Blocked creative energy either manifests as physical maladies and symptoms or gets discharged through abuse of tobacco, alcohol, other drugs, food or sex. When such release becomes repetitive, compelling or chronic, it may expand into full blown addictions.
As we recognise that we have, on some level, chosen how we channel our creative energies, we can learn other ways to open up our energies and channel them in directions that inspire or help others and bring rewards instead of punishments. No matter how destructive or blocked our creative energy may have been in the past, this can change once we apply the power of choice. By choosing to express our creative energy in positive, life-affirming ways, including daily exercise, we can change the course of our life.
The following exercises can help you achieve alignment with the Law Of Choices as it relates to creativity.
Experiencing Creative Choice
- Consider how your creative energy manifests.
- Is your energy flowing into creative projects or activities or is it blocked?
- If your energy feels blocked, do you experience physical symptoms?
- How might you use this energy in an enjoyable and constructive way?
- How do you balance, ground or release creative energy when pressure builds up?
Q Do you smoke cigarettes?
Q Do you talk a great deal?
Q Do you drink alcohol or use other drugs?
Q Do you overeat?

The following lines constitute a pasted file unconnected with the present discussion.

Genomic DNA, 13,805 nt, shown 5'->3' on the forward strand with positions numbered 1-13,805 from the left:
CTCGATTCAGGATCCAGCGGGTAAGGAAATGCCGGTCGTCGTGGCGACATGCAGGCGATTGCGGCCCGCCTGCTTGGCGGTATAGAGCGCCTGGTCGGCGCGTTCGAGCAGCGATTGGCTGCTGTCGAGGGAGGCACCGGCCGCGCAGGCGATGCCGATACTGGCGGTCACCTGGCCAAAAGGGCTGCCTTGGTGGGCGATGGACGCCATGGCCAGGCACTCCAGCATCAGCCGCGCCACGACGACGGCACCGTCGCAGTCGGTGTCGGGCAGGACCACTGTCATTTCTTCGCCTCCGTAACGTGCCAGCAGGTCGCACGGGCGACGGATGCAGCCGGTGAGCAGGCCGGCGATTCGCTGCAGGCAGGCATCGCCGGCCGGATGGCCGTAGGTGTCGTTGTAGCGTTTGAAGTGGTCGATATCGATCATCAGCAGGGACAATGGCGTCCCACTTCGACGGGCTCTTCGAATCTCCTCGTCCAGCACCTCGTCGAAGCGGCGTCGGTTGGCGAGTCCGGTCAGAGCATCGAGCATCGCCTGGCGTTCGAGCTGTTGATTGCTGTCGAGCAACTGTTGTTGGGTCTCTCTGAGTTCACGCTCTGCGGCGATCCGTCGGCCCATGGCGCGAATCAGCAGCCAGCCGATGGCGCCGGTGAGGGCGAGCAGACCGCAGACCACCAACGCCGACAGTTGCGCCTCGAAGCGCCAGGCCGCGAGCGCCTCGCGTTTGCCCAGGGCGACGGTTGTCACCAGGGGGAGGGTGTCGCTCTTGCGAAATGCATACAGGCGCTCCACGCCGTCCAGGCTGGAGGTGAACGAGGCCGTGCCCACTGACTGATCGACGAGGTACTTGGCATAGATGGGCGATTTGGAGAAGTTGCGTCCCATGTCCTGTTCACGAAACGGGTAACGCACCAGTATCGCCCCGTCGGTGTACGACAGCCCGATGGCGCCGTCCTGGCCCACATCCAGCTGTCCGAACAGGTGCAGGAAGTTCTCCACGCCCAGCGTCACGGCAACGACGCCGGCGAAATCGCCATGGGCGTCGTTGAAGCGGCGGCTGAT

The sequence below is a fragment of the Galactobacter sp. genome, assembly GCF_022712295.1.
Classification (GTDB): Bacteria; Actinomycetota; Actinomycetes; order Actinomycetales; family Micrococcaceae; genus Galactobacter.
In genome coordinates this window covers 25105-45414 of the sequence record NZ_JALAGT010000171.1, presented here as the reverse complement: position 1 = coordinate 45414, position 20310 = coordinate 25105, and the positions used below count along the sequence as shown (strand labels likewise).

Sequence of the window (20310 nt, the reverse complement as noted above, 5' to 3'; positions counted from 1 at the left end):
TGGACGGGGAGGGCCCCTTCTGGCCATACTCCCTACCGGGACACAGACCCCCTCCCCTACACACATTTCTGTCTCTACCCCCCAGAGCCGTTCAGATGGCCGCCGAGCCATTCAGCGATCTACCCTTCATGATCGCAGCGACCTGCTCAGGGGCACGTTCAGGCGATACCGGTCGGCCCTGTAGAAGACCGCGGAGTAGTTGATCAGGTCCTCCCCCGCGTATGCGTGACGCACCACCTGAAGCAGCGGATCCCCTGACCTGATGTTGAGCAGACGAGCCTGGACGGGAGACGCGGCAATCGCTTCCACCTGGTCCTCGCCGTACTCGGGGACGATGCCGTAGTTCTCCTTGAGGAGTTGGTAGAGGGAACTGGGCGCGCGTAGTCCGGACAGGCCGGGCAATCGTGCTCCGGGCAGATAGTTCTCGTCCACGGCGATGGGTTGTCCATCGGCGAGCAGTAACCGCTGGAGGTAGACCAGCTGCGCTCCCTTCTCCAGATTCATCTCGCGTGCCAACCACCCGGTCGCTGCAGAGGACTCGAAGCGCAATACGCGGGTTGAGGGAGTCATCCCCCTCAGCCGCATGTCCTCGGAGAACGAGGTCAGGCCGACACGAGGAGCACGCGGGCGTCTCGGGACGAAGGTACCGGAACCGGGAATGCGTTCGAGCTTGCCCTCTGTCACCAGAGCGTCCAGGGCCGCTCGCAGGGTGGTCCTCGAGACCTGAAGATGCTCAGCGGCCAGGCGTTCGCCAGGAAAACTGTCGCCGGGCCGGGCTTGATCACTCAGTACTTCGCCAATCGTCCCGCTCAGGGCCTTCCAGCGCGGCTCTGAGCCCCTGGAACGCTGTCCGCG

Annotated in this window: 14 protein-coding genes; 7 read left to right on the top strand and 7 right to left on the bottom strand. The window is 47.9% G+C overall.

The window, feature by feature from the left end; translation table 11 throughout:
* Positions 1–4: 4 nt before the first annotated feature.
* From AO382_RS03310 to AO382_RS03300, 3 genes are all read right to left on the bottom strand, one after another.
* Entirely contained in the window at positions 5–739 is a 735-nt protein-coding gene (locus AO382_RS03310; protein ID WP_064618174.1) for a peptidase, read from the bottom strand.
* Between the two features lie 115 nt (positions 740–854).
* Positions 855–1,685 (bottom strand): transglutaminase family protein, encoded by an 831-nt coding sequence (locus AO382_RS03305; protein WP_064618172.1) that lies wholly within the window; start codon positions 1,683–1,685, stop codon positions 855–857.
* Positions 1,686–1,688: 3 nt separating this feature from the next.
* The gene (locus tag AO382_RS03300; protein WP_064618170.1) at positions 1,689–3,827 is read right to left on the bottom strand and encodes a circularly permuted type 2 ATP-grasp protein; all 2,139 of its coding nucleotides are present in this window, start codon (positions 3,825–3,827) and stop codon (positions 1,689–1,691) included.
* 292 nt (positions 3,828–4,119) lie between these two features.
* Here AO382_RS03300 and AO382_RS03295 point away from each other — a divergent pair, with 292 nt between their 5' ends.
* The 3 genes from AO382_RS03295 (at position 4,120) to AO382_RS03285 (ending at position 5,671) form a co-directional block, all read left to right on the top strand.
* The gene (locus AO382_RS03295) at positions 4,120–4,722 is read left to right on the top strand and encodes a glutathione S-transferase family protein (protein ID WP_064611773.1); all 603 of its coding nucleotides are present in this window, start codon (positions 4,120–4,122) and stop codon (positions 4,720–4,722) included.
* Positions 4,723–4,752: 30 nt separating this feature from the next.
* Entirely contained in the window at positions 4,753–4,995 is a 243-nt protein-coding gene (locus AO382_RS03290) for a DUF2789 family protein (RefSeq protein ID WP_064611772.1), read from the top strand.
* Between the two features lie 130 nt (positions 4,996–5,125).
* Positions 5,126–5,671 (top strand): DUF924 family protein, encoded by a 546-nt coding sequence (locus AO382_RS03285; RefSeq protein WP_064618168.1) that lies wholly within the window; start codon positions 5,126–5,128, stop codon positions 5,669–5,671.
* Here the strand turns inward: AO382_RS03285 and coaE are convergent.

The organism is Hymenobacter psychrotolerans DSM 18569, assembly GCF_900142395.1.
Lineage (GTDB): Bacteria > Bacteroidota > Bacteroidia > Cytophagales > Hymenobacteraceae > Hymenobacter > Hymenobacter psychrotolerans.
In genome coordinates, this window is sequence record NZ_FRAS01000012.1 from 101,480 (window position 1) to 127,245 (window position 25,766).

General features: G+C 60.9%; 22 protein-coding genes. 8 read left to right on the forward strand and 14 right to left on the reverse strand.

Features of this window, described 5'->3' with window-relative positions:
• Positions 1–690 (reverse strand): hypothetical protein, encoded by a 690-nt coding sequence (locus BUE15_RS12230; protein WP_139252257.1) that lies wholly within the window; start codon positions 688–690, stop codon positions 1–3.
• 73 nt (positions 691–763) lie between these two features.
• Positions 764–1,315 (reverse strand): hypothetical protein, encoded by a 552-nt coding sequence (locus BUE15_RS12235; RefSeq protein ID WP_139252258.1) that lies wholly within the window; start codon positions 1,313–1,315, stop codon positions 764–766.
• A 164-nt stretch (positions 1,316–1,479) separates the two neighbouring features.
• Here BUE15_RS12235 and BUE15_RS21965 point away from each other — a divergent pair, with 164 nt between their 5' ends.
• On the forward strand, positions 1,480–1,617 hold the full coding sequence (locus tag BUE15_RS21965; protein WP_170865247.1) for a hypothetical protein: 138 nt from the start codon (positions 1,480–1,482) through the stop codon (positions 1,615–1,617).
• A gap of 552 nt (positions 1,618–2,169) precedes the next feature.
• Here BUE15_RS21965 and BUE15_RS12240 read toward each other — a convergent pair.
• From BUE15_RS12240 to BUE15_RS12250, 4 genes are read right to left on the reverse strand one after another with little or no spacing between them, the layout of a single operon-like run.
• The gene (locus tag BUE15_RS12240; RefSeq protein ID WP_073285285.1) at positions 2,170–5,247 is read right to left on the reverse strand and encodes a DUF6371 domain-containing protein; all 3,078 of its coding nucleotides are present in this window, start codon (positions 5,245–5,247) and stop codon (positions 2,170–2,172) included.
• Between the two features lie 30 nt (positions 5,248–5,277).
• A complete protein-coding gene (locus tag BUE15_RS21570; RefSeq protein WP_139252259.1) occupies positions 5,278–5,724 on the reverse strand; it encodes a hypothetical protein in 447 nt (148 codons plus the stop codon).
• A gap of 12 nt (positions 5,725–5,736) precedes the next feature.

Q Do you feel pressure for sexual release?
- No moral judgements are implied; the above options are neither “good” nor “bad”; they are only more or less constructive ways to use creativity.
- How will you choose to use your creativity in the future?
- Will you apply the power to choose?
- Make a list of the more constructive and less constructive ways in which you make use of your creativity.
- Contemplate your list and consider the life you would like to create for yourself. You may choose not to make any changes, or you may decide to take a risk and try something new.
- If you are dealing with abuse of alcohol, tobacco or other drugs or abuse of food or sexuality, consider the following suggestions to help you turn around your energy and your life:
- Find a twelve step program or other self help group. In the case of addictions, group support is essential.
- Commit to an exercise program to balance and release addictive pressures constructively.
- Find a counsellor or psychotherapist to help you work through underlying issues.
- If you have avoided learning creative skills or arts out of insecurity or the feeling that you might not be good enough, explore new possibilities; take a leap and express your creativity.
- Take an art or drama class; make up short stories or write in a daily journal; take up a craft or hobby; rearrange, redecorate or redesign your living quarters; help someone solve a problem; work in the garden or do volunteer work. Any of these are positive examples of creativity.